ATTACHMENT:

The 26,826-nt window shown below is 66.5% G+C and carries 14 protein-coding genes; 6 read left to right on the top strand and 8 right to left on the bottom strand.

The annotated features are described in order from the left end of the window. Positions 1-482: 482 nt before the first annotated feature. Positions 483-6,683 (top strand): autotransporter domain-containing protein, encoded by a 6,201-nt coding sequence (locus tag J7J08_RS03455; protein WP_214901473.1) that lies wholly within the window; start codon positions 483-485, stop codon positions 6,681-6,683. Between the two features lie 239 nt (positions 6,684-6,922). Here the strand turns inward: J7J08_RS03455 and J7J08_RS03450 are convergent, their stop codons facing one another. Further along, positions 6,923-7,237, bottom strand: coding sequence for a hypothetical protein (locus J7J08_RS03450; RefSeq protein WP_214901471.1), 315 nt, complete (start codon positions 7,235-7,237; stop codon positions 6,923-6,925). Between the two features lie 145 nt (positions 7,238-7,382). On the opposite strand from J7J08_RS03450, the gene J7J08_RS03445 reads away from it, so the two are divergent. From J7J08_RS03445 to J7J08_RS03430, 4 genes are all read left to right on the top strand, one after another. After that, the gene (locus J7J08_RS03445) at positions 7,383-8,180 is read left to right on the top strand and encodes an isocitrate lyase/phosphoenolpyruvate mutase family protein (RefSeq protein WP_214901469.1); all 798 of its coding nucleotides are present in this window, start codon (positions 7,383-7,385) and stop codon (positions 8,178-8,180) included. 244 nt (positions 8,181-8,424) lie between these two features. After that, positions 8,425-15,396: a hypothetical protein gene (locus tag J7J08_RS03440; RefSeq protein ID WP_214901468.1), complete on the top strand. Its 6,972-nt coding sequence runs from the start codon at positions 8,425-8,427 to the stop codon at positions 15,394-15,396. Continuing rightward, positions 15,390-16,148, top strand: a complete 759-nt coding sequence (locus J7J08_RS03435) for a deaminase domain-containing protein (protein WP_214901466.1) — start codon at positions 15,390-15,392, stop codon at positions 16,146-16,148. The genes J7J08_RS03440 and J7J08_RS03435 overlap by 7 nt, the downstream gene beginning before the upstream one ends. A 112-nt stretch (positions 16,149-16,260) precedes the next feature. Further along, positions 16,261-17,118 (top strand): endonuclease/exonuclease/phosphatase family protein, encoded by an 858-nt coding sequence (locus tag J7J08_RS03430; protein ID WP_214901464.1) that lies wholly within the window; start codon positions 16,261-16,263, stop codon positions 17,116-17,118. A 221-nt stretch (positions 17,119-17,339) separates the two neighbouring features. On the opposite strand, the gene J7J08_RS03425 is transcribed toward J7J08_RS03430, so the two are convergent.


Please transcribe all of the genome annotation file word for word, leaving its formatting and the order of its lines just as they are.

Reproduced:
The 26,826-nt window shown below is 66.5% G+C and carries 14 protein-coding genes; 6 read left to right on the top strand and 8 right to left on the bottom strand.

The annotated features are described in order from the left end of the window. Positions 1-482: 482 nt before the first annotated feature. Positions 483-6,683 (top strand): autotransporter domain-containing protein, encoded by a 6,201-nt coding sequence (locus tag J7J08_RS03455; protein WP_214901473.1) that lies wholly within the window; start codon positions 483-485, stop codon positions 6,681-6,683. Between the two features lie 239 nt (positions 6,684-6,922). Here the strand turns inward: J7J08_RS03455 and J7J08_RS03450 are convergent, their stop codons facing one another. Further along, positions 6,923-7,237, bottom strand: coding sequence for a hypothetical protein (locus J7J08_RS03450; RefSeq protein WP_214901471.1), 315 nt, complete (start codon positions 7,235-7,237; stop codon positions 6,923-6,925). Between the two features lie 145 nt (positions 7,238-7,382). On the opposite strand from J7J08_RS03450, the gene J7J08_RS03445 reads away from it, so the two are divergent. From J7J08_RS03445 to J7J08_RS03430, 4 genes are all read left to right on the top strand, one after another. After that, the gene (locus J7J08_RS03445) at positions 7,383-8,180 is read left to right on the top strand and encodes an isocitrate lyase/phosphoenolpyruvate mutase family protein (RefSeq protein WP_214901469.1); all 798 of its coding nucleotides are present in this window, start codon (positions 7,383-7,385) and stop codon (positions 8,178-8,180) included. 244 nt (positions 8,181-8,424) lie between these two features. After that, positions 8,425-15,396: a hypothetical protein gene (locus tag J7J08_RS03440; RefSeq protein ID WP_214901468.1), complete on the top strand. Its 6,972-nt coding sequence runs from the start codon at positions 8,425-8,427 to the stop codon at positions 15,394-15,396. Continuing rightward, positions 15,390-16,148, top strand: a complete 759-nt coding sequence (locus J7J08_RS03435) for a deaminase domain-containing protein (protein WP_214901466.1) — start codon at positions 15,390-15,392, stop codon at positions 16,146-16,148. The genes J7J08_RS03440 and J7J08_RS03435 overlap by 7 nt, the downstream gene beginning before the upstream one ends. A 112-nt stretch (positions 16,149-16,260) precedes the next feature. Further along, positions 16,261-17,118 (top strand): endonuclease/exonuclease/phosphatase family protein, encoded by an 858-nt coding sequence (locus tag J7J08_RS03430; protein ID WP_214901464.1) that lies wholly within the window; start codon positions 16,261-16,263, stop codon positions 17,116-17,118. A 221-nt stretch (positions 17,119-17,339) separates the two neighbouring features. On the opposite strand, the gene J7J08_RS03425 is transcribed toward J7J08_RS03430, so the two are convergent.